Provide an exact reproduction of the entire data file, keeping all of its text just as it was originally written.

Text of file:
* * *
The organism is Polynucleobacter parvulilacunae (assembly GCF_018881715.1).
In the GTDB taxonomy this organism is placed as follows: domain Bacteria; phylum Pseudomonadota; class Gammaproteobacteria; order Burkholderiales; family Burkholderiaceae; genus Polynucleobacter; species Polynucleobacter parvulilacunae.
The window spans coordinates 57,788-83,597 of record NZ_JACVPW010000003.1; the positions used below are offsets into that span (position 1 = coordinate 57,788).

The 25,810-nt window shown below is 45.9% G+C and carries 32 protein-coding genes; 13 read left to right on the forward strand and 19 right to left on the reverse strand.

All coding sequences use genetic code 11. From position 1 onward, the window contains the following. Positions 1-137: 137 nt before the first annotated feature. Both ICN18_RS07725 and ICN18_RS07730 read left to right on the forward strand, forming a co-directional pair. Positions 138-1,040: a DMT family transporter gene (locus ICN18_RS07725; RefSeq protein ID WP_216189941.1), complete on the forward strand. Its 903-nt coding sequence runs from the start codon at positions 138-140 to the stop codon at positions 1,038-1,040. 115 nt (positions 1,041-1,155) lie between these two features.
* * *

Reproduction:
The organism is Polynucleobacter parvulilacunae (assembly GCF_018881715.1).
In the GTDB taxonomy this organism is placed as follows: domain Bacteria; phylum Pseudomonadota; class Gammaproteobacteria; order Burkholderiales; family Burkholderiaceae; genus Polynucleobacter; species Polynucleobacter parvulilacunae.
The window spans coordinates 57,788-83,597 of record NZ_JACVPW010000003.1; the positions used below are offsets into that span (position 1 = coordinate 57,788).

The 25,810-nt window shown below is 45.9% G+C and carries 32 protein-coding genes; 13 read left to right on the forward strand and 19 right to left on the reverse strand.

All coding sequences use genetic code 11. From position 1 onward, the window contains the following. Positions 1-137: 137 nt before the first annotated feature. Both ICN18_RS07725 and ICN18_RS07730 read left to right on the forward strand, forming a co-directional pair. Positions 138-1,040: a DMT family transporter gene (locus ICN18_RS07725; RefSeq protein ID WP_216189941.1), complete on the forward strand. Its 903-nt coding sequence runs from the start codon at positions 138-140 to the stop codon at positions 1,038-1,040. 115 nt (positions 1,041-1,155) lie between these two features.